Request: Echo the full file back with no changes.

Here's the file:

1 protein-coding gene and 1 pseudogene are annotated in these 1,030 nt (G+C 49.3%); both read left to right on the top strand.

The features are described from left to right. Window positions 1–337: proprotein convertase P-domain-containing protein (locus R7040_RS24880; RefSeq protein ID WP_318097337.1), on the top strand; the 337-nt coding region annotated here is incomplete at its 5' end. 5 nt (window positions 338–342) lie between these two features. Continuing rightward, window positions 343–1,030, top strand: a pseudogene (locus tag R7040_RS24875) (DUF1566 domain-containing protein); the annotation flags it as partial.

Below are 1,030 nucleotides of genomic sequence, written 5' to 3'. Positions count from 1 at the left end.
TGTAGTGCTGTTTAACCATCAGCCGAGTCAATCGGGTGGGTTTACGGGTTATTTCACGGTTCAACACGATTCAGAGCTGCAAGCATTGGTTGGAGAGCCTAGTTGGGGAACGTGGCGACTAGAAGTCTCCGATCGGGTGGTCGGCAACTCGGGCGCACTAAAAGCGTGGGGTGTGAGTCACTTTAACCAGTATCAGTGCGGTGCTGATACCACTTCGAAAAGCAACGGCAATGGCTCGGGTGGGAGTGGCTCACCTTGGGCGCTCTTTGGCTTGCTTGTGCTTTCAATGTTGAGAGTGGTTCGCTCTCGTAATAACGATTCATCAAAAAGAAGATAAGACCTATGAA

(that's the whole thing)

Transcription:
1 protein-coding gene and 1 pseudogene are annotated in these 1,030 nt (G+C 49.3%); both read left to right on the top strand.

The features are described from left to right. Window positions 1–337: proprotein convertase P-domain-containing protein (locus R7040_RS24880; RefSeq protein ID WP_318097337.1), on the top strand; the 337-nt coding region annotated here is incomplete at its 5' end. 5 nt (window positions 338–342) lie between these two features. Continuing rightward, window positions 343–1,030, top strand: a pseudogene (locus tag R7040_RS24875) (DUF1566 domain-containing protein); the annotation flags it as partial.

Below are 1,030 nucleotides of genomic sequence, written 5' to 3'. Positions count from 1 at the left end.
TGTAGTGCTGTTTAACCATCAGCCGAGTCAATCGGGTGGGTTTACGGGTTATTTCACGGTTCAACACGATTCAGAGCTGCAAGCATTGGTTGGAGAGCCTAGTTGGGGAACGTGGCGACTAGAAGTCTCCGATCGGGTGGTCGGCAACTCGGGCGCACTAAAAGCGTGGGGTGTGAGTCACTTTAACCAGTATCAGTGCGGTGCTGATACCACTTCGAAAAGCAACGGCAATGGCTCGGGTGGGAGTGGCTCACCTTGGGCGCTCTTTGGCTTGCTTGTGCTTTCAATGTTGAGAGTGGTTCGCTCTCGTAATAACGATTCATCAAAAAGAAGATAAGACCTATGAA